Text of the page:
The end of a marriage is a sad, and often stunning, change in people’s life circumstances. Their hopes, their expectations, and their sense of normal are thrown into flux. Sometimes, one spouse wants a divorce while the other doesn’t. Whether this is based on hope, personal beliefs, denial, anger, or some other reason, it presents a big dilemma for both spouses. Therefore, a key question in this situation is: What if I don’t want a divorce?
North Carolina Is a No Fault State
North Carolina is an absolute divorce state. This is a no-fault divorce that a spouse can seek after a married couple has been separated for a period of at least a year. In other words, if two spouses have lived separate and apart for a year, then either spouse can obtain a divorce. The court does not look at the reasons for the divorce or the desires of either spouse—instead that may be reserved for equitable distribution, alimony, or child custody proceedings. The only real requirements are as follows:
The spouse who wants the divorce must obtain service on you. A court must have personal jurisdiction over you to enter orders that affect your legal rights, and it can obtain this jurisdiction when you are properly notified of the legal proceedings. Does this mean you can dodge an unwanted divorce by avoiding personal service? Unfortunately, no. There are alternative methods of service for people whose location is unknown despite a diligent effort to serve them. This includes substitute service or even service by publication in a newspaper.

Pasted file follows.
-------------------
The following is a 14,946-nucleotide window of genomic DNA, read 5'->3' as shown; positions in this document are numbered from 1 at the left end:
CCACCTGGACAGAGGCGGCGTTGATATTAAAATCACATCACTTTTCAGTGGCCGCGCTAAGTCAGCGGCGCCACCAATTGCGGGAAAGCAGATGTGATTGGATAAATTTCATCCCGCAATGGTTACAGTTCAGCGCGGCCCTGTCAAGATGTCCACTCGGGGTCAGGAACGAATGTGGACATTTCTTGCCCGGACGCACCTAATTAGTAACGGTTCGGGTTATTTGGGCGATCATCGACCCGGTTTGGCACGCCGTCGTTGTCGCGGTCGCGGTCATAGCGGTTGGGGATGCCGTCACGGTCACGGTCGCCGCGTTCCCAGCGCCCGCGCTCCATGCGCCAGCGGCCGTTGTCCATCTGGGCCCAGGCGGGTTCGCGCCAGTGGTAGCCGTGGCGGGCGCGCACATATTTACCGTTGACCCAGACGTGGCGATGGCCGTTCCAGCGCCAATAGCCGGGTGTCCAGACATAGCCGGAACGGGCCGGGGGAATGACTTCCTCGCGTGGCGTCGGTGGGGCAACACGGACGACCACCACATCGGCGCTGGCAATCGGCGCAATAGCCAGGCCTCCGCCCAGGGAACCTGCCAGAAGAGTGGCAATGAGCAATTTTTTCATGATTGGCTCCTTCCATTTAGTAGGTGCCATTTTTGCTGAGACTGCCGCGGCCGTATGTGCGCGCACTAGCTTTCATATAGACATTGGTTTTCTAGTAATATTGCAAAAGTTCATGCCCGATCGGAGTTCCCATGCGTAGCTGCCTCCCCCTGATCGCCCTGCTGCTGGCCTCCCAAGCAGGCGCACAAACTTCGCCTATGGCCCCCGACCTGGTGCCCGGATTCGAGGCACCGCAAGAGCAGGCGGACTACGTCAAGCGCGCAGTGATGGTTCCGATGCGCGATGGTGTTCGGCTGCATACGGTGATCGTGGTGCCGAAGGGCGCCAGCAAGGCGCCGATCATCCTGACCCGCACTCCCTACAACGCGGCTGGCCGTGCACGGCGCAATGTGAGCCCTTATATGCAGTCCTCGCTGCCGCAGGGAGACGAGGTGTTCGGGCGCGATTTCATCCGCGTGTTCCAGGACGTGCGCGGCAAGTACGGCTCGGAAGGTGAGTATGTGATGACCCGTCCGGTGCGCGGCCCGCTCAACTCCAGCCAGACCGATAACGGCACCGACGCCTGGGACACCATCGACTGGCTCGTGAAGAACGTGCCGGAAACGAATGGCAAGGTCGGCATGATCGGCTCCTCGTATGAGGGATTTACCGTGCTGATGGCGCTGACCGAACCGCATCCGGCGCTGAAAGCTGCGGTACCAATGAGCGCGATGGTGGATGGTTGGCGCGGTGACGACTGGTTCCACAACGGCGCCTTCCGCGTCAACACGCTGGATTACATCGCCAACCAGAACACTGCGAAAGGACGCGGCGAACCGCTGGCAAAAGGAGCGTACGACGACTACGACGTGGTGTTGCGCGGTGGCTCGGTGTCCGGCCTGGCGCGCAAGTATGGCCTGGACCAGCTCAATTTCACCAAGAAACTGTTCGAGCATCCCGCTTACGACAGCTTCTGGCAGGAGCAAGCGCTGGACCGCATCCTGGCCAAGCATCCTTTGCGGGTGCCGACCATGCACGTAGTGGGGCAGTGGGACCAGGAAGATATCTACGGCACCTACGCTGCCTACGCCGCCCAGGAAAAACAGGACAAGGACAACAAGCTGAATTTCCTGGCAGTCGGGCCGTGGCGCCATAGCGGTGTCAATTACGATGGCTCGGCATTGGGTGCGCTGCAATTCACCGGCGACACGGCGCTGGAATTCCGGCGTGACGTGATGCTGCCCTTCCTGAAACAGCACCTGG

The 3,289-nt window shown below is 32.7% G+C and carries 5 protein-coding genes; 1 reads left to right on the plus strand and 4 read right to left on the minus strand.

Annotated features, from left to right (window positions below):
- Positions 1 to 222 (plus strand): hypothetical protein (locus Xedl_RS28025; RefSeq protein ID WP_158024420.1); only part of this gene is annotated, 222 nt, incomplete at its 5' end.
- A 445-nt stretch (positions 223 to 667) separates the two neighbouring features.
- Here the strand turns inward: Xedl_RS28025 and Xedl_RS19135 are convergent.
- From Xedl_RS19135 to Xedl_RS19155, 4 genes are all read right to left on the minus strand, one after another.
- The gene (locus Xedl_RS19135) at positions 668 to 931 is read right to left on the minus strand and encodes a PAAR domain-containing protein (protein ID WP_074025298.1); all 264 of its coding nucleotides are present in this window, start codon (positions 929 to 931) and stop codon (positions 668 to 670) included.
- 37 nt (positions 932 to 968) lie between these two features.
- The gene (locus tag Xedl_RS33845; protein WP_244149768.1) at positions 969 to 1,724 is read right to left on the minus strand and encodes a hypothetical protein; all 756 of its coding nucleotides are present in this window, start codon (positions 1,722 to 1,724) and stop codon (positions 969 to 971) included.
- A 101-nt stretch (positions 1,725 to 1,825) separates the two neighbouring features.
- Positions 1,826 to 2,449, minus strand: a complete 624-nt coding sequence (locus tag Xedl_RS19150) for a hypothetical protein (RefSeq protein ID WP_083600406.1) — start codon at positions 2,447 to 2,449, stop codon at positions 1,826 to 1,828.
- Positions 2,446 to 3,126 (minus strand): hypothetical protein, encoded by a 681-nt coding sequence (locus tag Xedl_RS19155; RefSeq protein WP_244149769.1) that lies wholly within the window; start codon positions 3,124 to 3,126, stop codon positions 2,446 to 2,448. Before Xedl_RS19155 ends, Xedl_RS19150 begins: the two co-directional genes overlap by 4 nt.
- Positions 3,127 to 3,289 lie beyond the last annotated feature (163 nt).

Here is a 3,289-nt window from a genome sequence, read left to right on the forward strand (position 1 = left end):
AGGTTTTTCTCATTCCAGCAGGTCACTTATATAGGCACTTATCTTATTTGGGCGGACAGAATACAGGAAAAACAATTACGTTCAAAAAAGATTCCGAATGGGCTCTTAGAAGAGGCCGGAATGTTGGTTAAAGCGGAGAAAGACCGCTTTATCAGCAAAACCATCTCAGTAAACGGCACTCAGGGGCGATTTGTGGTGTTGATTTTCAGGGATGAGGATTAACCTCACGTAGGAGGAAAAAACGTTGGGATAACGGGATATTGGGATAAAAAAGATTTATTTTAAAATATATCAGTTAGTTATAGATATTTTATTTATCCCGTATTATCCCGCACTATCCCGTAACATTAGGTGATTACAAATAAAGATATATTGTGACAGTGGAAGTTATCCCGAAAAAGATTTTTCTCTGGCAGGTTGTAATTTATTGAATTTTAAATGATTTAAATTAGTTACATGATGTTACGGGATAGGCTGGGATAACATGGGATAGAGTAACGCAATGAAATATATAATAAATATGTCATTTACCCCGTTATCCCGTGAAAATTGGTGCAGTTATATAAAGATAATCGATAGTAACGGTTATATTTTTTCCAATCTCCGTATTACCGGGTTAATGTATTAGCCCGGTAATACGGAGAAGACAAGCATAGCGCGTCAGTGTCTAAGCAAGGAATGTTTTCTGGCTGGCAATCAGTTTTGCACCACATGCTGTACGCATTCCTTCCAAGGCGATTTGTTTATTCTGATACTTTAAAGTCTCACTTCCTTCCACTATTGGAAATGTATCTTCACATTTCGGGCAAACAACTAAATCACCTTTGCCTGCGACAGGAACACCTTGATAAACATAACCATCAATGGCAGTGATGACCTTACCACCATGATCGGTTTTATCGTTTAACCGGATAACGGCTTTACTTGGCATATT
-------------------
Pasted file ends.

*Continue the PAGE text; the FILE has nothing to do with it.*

Six Month Residency
You or your spouse must have lived in North Carolina for at least six months prior to the filing of the absolute divorce lawsuit to become legally divorced in North Carolina. There is a residency requirement for a court to exercise jurisdiction over the divorce and spouses.
One Year Separation
The spouse seeking the divorce must prove that you have been separated for a year. It is possible to challenge the date of separation by showing that you were not living in separate residences for the year or that there was a reconciliation during that year and the circumstances show you reunited as a married couple. However, if your spouse is able to demonstrate the year-long separation, then the court is obligated to grant the divorce.
New Direction Family Law
New Direction Family Law provides legal guidance and representation to people experiencing a separation, divorce, property division, alimony, child custody, or child support issue. For years, our attorneys have assisted men and women to navigate this turbulent and legally complex period in their lives. We are professional, intelligent, and responsive to our clients’ needs. Our team provides representation to clients in Wake, Johnston, Durham and surrounding counties. Contact New Direction Family Law at (919) 719-3470 to schedule a consultation or reach us online through our website.